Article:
Mayow observed that antimony increased in weight when heated, and inferred that the nitroaereus must have combined with it.[8] He also thought that the lungs separate nitroaereus from air and pass it into the blood and that animal heat and muscle movement result from the reaction of nitroaereus with certain substances in the body.[8] Accounts of these and other experiments and ideas were published in 1668 in his work Tractatus duo in the tract "De respiratione".[9]

### Phlogiston theory

Robert Hooke, Ole Borch, Mikhail Lomonosov, and Pierre Bayen all produced oxygen in experiments in the 17th and the 18th century but none of them recognized it as a chemical element.[10] This may have been in part due to the prevalence of the philosophy of combustion and corrosion called the phlogiston theory, which was then the favored explanation of those processes.[11]

Established in 1667 by the German alchemist

J. J. Becher, and modified by the chemist Georg Ernst Stahl by 1731,[12] phlogiston theory stated that all combustible materials were made of two parts. One part, called phlogiston, was given off when the substance containing it was burned, while the dephlogisticated part was thought to be its true form, or calx.[7]

Highly combustible materials that leave little residue, such as wood or coal, were thought to be made mostly of phlogiston; non-combustible substances that corrode, such as iron, contained very little. Air did not play a role in phlogiston theory, nor were any initial quantitative experiments conducted to test the idea; instead, it was based on observations of what happens when something burns, that most common objects appear to become lighter and seem to lose something in the process.[7]

### Discovery

Polish

Michael Sendivogius (Michał Sędziwój) in his work De Lapide Philosophorum Tractatus duodecim e naturae fonte et manuali experientia depromti (1604) described a substance contained in air, referring to it as 'cibus vitae' (food of life,[13]) and according to Polish historian Roman Bugaj, this substance is identical with oxygen.[14] Sendivogius, during his experiments performed between 1598 and 1604, properly recognized that the substance is equivalent to the gaseous byproduct released by the thermal decomposition of potassium nitrate. In Bugaj's view, the isolation of oxygen and the proper association of the substance to that part of air which is required for life, provides sufficient evidence for the discovery of oxygen by Sendivogius.[14] This discovery of Sendivogius was however frequently denied by the generations of scientists and chemists which succeeded him.[13]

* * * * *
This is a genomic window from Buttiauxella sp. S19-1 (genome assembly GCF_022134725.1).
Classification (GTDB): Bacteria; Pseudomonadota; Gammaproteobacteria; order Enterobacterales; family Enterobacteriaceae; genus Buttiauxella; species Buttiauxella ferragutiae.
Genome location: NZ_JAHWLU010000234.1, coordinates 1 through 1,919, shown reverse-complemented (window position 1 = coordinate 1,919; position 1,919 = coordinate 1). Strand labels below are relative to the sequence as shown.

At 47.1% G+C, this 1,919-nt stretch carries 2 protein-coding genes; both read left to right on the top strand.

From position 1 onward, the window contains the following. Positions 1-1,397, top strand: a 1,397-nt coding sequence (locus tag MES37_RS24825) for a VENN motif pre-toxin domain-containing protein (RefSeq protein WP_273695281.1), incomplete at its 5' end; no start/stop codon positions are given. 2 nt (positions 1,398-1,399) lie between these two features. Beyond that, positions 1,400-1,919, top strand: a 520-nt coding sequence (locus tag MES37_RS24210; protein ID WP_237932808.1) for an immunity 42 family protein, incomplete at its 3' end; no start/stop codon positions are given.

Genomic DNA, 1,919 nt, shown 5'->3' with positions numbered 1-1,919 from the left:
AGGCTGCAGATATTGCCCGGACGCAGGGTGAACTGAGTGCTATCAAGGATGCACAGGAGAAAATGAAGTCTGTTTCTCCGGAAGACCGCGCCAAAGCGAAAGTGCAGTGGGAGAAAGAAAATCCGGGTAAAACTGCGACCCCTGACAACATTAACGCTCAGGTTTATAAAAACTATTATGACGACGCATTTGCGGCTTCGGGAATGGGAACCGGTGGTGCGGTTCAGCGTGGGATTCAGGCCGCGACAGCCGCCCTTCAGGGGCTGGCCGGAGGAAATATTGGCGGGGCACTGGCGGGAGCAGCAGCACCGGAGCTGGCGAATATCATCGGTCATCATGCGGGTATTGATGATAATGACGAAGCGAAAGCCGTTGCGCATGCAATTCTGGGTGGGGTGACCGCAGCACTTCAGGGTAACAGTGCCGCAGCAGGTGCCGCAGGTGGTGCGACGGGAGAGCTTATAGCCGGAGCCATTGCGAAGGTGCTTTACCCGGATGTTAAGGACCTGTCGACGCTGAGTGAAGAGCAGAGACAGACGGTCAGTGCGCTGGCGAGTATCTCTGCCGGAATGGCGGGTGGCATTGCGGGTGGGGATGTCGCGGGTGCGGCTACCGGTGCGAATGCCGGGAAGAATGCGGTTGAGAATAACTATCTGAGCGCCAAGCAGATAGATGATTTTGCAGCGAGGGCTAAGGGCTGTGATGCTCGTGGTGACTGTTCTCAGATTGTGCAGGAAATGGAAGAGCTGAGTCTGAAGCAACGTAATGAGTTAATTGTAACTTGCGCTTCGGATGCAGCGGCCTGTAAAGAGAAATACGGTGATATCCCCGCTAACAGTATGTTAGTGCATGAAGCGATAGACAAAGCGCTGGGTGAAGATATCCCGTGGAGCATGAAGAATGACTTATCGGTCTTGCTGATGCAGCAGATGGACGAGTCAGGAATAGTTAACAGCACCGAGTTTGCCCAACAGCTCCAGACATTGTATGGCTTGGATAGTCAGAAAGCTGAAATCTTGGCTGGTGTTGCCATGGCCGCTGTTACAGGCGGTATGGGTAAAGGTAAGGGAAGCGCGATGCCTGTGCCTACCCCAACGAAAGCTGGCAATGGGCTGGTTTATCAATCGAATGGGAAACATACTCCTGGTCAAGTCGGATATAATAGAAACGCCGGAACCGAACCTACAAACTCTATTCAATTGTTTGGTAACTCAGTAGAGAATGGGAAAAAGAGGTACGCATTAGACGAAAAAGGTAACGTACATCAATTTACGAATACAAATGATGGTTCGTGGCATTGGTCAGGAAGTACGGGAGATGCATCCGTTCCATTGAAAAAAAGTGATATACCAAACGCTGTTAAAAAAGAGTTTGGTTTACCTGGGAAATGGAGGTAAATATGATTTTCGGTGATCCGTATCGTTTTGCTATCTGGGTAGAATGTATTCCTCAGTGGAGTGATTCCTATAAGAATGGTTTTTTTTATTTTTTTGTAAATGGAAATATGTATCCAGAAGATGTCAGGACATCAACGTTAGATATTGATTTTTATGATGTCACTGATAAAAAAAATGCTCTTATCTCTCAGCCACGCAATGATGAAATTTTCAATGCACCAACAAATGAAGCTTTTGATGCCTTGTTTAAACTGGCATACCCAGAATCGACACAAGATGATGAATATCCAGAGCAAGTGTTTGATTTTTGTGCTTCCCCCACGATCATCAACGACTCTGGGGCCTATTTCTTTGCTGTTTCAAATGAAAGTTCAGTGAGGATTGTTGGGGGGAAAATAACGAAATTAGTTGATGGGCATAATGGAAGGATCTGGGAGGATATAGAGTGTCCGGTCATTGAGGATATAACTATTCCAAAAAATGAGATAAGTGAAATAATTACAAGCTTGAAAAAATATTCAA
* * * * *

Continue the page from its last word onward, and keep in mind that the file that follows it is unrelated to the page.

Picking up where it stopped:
It is also commonly claimed that oxygen was first discovered by Swedish pharmacist

mercuric oxide (HgO) and various nitrates in 1771–72.[15][16][7] Scheele called the gas "fire air" because it was then the only known agent to support combustion. He wrote an account of this discovery in a manuscript titled Treatise on Air and Fire, which he sent to his publisher in 1775. That document was published in 1777.[17]

In the meantime, on August 1, 1774, an experiment conducted by the British clergyman Joseph Priestley focused sunlight on mercuric oxide contained in a glass tube, which liberated a gas he named "dephlogisticated air".[16] He noted that candles burned brighter in the gas and that a mouse was more active and lived longer while breathing it. After breathing the gas himself, Priestley wrote: "The feeling of it to my lungs was not sensibly different from that of common air, but I fancied that my breast felt peculiarly light and easy for some time afterwards."[10] Priestley published his findings in 1775 in a paper titled "An Account of Further Discoveries in Air", which was included in the second volume of his book titled Experiments and Observations on Different Kinds of Air.[7][18] Because he published his findings first, Priestley is usually given priority in the discovery.

The French chemist Antoine Laurent Lavoisier later claimed to have discovered the new substance independently. Priestley visited Lavoisier in October 1774 and told him about his experiment and how he liberated the new gas. Scheele had also dispatched a letter to Lavoisier on September 30, 1774, which described his discovery of the previously unknown substance, but Lavoisier never acknowledged receiving it. (A copy of the letter was found in Scheele's belongings after his death.)[17]

### Lavoisier's contribution

Lavoisier conducted the first adequate quantitative experiments on

oxidation and gave the first correct explanation of how combustion works.[16] He used these and similar experiments, all started in 1774, to discredit the phlogiston theory and to prove that the substance discovered by Priestley and Scheele was a chemical element